LFSRs can also be made to sequence through a number of states whose length is less than 2n or 2n -1 (i.e., to reset after a predetermined number of operational states). A conventional sequence control circuit used to omit (skip) operational states in an LFSR is described in "Build Better Sequential Circuits", Hackett and Leach, ASIC & EDA, March 1992. FIG. 6 shows an example of a 4-bit LFSR 600 that incorporates a sequence control circuit such that its sequence includes only 10 states instead of 15 or 16. In particular, LFSR 600 includes flip-flops 601 through 604, a three-input XNOR gate 610, a three input NAND gate 620 (with two inverted input terminals), and a three input AND gate 630. Three-input XNOR gate 610 and three input NAND gate 620 form the sequence control circuit of LFSR 600. The Q0 output terminal of flip-flop 601 is connected to the D1 input terminal of flip-flop 602, and to the first inverted input terminal of AND gate 620. The Q1 output terminal of flip-flop 602 is connected to the D2 input terminal of flip-flop 603, and to the second inverted input terminal of AND gate 620. The Q2 output terminal of flip-flop 603 is connected to the D3 input terminal of flip-flop 604, to the non-inverted input terminal of NAND gate 620, and to a first input terminal of XNOR gate 610. The Q3 output terminal of flip-flop 604 is connected to the second input terminal of XNOR gate 610. The output terminals of XNOR gate 610 and NAND gate 620 are connected to the input terminals of AND gate 630, whose output terminal is connected to the D0 input terminal of flip-flop 601. With this construction, LFSR 600 generates the sequence shown Table 3 (below). This sequence is the same as that shown in Table 1, except that states 9 through 13 of Table 1 are omitted. In particular, AND gate 630 detects state 8 and resets flip-flop 601 to 0 instead of 1, thus skipping states 9 through 13 of Table 1.

              TABLE 3______________________________________STATE  Q3     Q2    Q1  Q1   STATE  Q3   Q2  Q1   Q0______________________________________0      0      0     0   0    5      1    1   0    11      0      0     0   1    6      1    0   1    12      0      0     1   1    7      0    1   1    03      0      1     1   1    8      1    1   0    04      1      1     1   0    9      1    0   0    0______________________________________

A problem associated with conventional shift registers is that it is possible for third parties to utilize reverse engineering to copy an LFSR design and/or to decipher the encryption scheme defined by the LFSR. Specifically, by utilizing well-known reverse engineering techniques to identify the connections between the flip-flops, the number and location of the taps, and the types of logic gates associated with an LFSR, it is possible for a third party to reconstruct the LFSR. With this knowledge, it is possible for the third party to identify the encryption scheme utilized in the LFSR.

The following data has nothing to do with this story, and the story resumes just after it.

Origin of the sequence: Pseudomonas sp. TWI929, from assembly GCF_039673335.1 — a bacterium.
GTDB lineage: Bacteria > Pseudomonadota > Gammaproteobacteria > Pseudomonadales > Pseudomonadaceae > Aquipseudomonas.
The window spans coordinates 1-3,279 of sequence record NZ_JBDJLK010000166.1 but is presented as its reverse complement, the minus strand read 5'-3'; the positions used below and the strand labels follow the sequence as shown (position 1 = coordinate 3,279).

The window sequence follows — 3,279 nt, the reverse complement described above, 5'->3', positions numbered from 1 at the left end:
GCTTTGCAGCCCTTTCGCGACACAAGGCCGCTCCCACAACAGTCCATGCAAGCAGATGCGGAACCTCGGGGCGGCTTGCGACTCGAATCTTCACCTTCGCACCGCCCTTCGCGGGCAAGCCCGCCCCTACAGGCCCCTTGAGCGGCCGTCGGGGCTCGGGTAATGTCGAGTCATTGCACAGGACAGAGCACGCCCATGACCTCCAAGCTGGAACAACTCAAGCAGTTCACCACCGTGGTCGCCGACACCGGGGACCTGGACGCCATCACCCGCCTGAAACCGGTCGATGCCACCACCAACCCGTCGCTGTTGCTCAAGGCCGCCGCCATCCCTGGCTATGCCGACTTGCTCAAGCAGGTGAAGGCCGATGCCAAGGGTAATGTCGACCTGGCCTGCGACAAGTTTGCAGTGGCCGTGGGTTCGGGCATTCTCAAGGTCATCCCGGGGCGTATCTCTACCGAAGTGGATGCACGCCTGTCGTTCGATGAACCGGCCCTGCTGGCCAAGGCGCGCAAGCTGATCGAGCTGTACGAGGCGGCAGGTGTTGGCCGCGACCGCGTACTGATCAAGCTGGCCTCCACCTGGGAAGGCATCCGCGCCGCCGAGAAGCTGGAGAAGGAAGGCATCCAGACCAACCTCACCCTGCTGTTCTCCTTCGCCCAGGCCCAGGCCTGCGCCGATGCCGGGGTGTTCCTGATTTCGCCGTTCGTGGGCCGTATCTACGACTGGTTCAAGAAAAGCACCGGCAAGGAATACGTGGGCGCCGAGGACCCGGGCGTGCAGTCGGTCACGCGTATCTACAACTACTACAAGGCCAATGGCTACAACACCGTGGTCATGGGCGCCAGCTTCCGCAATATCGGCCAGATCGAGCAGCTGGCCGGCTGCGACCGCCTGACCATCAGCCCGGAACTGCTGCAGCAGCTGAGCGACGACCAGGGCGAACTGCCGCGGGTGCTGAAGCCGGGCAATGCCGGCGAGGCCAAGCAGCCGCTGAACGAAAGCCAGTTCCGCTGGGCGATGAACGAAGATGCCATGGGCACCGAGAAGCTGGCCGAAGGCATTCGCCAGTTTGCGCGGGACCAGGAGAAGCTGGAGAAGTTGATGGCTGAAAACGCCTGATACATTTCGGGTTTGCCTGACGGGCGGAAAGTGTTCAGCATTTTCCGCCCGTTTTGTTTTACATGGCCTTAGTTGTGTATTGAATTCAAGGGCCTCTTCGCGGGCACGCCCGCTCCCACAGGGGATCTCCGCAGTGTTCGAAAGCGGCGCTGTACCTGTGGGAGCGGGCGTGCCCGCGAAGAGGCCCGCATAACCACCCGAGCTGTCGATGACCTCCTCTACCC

What is needed is a programmable shift register that cannot be reverse engineered to identify the underlying encryption scheme used with the LFSR.

SUMMARY OF THE INVENTION

The present invention is directed to a programmable shift register in which the length (e.g., number of bits), number and location of taps, operating mode (i.e., counting up/down) and number of skip states are configured by programming selected memory cells. The programmable shift register may be configured to implement a linear feedback shift register (LFSR) for encryption purposes. When non-volatile memory cells are used to configure the programmable shift register, it is essentially impossible for a third party to reverse engineer the LFSR to decipher the encryption scheme because the configuration data is erased when power is removed from the programmable shift register.

In accordance with a first aspect of the present invention, a programmable shift register includes a plurality of flip-flops, a programmable interconnect circuit and a mode control circuit. The output terminal of each flip-flop drives a different first (horizontal) line of a bus in the programmable interconnect circuit. Each first line of the bus is programmably connected to a plurality of second (vertical) lines via programmable interconnect points (PIPs). At least two of the second lines are connected to the input terminal of each flip-flop via portions (e.g., multiplexers) of the mode control circuit. Programming the PIPs to link selected flip-flop input and output terminals forms one or more shift registers of a selected length. The mode control circuit can be used to load an initial operating state, or to implement bi-directional (count up/down) control.